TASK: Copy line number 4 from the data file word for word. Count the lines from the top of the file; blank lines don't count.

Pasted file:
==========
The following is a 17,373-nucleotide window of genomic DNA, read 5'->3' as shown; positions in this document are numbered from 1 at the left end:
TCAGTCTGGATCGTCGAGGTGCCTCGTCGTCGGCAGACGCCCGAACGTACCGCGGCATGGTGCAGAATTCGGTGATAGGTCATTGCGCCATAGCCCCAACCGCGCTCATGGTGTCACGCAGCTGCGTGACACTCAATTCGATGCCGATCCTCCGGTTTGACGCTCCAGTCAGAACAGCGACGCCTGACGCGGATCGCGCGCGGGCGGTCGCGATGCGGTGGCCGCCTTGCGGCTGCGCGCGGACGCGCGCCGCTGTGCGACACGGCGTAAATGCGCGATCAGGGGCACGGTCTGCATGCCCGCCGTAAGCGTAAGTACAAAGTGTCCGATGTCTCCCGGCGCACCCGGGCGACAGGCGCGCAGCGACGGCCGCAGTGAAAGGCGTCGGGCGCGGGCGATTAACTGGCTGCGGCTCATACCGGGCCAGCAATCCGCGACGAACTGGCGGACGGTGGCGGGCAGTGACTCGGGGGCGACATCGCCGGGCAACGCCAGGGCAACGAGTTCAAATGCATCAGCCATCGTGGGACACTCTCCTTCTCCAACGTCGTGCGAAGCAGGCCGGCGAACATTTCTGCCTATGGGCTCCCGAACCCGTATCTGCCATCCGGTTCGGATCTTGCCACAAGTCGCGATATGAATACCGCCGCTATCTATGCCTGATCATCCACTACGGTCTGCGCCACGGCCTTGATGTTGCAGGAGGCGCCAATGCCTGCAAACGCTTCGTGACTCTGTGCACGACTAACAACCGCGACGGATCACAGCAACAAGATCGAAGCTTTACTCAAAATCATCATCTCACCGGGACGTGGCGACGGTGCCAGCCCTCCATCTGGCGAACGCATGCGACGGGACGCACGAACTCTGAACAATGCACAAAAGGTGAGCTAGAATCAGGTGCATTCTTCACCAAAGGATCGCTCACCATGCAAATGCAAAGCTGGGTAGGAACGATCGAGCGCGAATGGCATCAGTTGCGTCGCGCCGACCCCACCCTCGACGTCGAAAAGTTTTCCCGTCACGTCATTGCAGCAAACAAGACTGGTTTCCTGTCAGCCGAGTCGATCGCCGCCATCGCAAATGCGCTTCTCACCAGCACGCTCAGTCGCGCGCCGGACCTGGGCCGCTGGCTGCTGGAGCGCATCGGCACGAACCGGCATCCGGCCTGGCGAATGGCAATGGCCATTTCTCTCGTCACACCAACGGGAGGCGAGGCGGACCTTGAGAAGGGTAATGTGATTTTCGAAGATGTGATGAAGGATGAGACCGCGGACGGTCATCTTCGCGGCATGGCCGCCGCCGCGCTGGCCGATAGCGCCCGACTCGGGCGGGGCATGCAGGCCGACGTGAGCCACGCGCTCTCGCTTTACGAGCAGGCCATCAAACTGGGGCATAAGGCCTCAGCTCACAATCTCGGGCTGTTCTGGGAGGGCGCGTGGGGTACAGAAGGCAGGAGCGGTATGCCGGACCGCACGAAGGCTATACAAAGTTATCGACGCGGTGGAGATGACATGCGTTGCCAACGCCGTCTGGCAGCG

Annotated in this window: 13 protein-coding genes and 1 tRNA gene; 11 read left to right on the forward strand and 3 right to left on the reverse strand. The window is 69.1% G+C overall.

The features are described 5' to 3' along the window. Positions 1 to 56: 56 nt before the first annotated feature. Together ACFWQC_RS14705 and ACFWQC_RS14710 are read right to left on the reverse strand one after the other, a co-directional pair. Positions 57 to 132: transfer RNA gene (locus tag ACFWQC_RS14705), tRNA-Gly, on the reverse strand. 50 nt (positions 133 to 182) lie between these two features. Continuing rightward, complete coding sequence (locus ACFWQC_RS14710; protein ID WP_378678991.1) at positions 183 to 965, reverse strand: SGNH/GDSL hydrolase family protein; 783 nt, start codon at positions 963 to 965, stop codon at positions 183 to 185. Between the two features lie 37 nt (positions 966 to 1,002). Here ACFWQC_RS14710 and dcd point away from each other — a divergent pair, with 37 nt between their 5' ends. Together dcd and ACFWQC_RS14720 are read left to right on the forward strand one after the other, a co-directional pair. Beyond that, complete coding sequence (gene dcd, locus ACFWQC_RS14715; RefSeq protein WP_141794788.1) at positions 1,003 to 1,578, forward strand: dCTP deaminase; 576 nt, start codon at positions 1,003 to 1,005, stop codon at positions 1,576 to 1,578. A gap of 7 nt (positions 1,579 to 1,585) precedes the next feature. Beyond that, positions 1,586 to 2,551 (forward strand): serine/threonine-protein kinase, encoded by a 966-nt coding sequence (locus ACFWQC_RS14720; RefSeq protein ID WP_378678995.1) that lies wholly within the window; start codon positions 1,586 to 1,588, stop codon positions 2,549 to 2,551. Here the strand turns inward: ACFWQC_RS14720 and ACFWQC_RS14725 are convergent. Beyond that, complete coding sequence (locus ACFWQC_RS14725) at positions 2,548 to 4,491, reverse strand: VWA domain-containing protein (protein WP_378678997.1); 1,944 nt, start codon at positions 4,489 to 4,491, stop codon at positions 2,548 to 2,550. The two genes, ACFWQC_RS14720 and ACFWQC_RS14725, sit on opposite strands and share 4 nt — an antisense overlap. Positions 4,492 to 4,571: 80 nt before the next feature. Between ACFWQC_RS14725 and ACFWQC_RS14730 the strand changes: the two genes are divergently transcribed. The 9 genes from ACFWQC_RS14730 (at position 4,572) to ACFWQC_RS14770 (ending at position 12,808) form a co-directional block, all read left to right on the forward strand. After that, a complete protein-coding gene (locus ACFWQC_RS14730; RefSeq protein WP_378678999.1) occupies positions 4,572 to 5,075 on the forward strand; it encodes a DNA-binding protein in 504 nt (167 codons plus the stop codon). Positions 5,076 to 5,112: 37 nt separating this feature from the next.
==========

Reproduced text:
The features are described 5' to 3' along the window. Positions 1 to 56: 56 nt before the first annotated feature. Together ACFWQC_RS14705 and ACFWQC_RS14710 are read right to left on the reverse strand one after the other, a co-directional pair. Positions 57 to 132: transfer RNA gene (locus tag ACFWQC_RS14705), tRNA-Gly, on the reverse strand. 50 nt (positions 133 to 182) lie between these two features. Continuing rightward, complete coding sequence (locus ACFWQC_RS14710; protein ID WP_378678991.1) at positions 183 to 965, reverse strand: SGNH/GDSL hydrolase family protein; 783 nt, start codon at positions 963 to 965, stop codon at positions 183 to 185. Between the two features lie 37 nt (positions 966 to 1,002). Here ACFWQC_RS14710 and dcd point away from each other — a divergent pair, with 37 nt between their 5' ends. Together dcd and ACFWQC_RS14720 are read left to right on the forward strand one after the other, a co-directional pair. Beyond that, complete coding sequence (gene dcd, locus ACFWQC_RS14715; RefSeq protein WP_141794788.1) at positions 1,003 to 1,578, forward strand: dCTP deaminase; 576 nt, start codon at positions 1,003 to 1,005, stop codon at positions 1,576 to 1,578. A gap of 7 nt (positions 1,579 to 1,585) precedes the next feature. Beyond that, positions 1,586 to 2,551 (forward strand): serine/threonine-protein kinase, encoded by a 966-nt coding sequence (locus ACFWQC_RS14720; RefSeq protein ID WP_378678995.1) that lies wholly within the window; start codon positions 1,586 to 1,588, stop codon positions 2,549 to 2,551. Here the strand turns inward: ACFWQC_RS14720 and ACFWQC_RS14725 are convergent. Beyond that, complete coding sequence (locus ACFWQC_RS14725) at positions 2,548 to 4,491, reverse strand: VWA domain-containing protein (protein WP_378678997.1); 1,944 nt, start codon at positions 4,489 to 4,491, stop codon at positions 2,548 to 2,550. The two genes, ACFWQC_RS14720 and ACFWQC_RS14725, sit on opposite strands and share 4 nt — an antisense overlap. Positions 4,492 to 4,571: 80 nt before the next feature. Between ACFWQC_RS14725 and ACFWQC_RS14730 the strand changes: the two genes are divergently transcribed. The 9 genes from ACFWQC_RS14730 (at position 4,572) to ACFWQC_RS14770 (ending at position 12,808) form a co-directional block, all read left to right on the forward strand. After that, a complete protein-coding gene (locus ACFWQC_RS14730; RefSeq protein WP_378678999.1) occupies positions 4,572 to 5,075 on the forward strand; it encodes a DNA-binding protein in 504 nt (167 codons plus the stop codon). Positions 5,076 to 5,112: 37 nt separating this feature from the next.